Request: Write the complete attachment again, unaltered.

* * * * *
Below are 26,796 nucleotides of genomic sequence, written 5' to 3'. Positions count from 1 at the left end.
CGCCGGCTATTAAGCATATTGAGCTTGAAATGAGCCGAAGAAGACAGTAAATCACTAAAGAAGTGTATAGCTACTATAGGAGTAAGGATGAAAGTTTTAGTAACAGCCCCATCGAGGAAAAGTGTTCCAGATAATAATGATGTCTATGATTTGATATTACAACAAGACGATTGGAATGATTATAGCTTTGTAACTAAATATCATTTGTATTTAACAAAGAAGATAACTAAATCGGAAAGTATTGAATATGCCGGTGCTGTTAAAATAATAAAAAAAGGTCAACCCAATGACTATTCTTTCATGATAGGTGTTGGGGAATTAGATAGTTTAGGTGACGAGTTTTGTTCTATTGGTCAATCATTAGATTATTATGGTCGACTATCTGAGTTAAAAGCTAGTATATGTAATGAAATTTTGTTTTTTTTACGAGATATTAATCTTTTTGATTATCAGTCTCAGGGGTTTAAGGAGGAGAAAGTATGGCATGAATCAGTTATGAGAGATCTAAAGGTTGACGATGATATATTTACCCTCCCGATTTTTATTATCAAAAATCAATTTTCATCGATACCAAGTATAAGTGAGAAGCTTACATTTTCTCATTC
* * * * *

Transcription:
Below are 26,796 nucleotides of genomic sequence, written 5' to 3'. Positions count from 1 at the left end.
CGCCGGCTATTAAGCATATTGAGCTTGAAATGAGCCGAAGAAGACAGTAAATCACTAAAGAAGTGTATAGCTACTATAGGAGTAAGGATGAAAGTTTTAGTAACAGCCCCATCGAGGAAAAGTGTTCCAGATAATAATGATGTCTATGATTTGATATTACAACAAGACGATTGGAATGATTATAGCTTTGTAACTAAATATCATTTGTATTTAACAAAGAAGATAACTAAATCGGAAAGTATTGAATATGCCGGTGCTGTTAAAATAATAAAAAAAGGTCAACCCAATGACTATTCTTTCATGATAGGTGTTGGGGAATTAGATAGTTTAGGTGACGAGTTTTGTTCTATTGGTCAATCATTAGATTATTATGGTCGACTATCTGAGTTAAAAGCTAGTATATGTAATGAAATTTTGTTTTTTTTACGAGATATTAATCTTTTTGATTATCAGTCTCAGGGGTTTAAGGAGGAGAAAGTATGGCATGAATCAGTTATGAGAGATCTAAAGGTTGACGATGATATATTTACCCTCCCGATTTTTATTATCAAAAATCAATTTTCATCGATACCAAGTATAAGTGAGAAGCTTACATTTTCTCATTC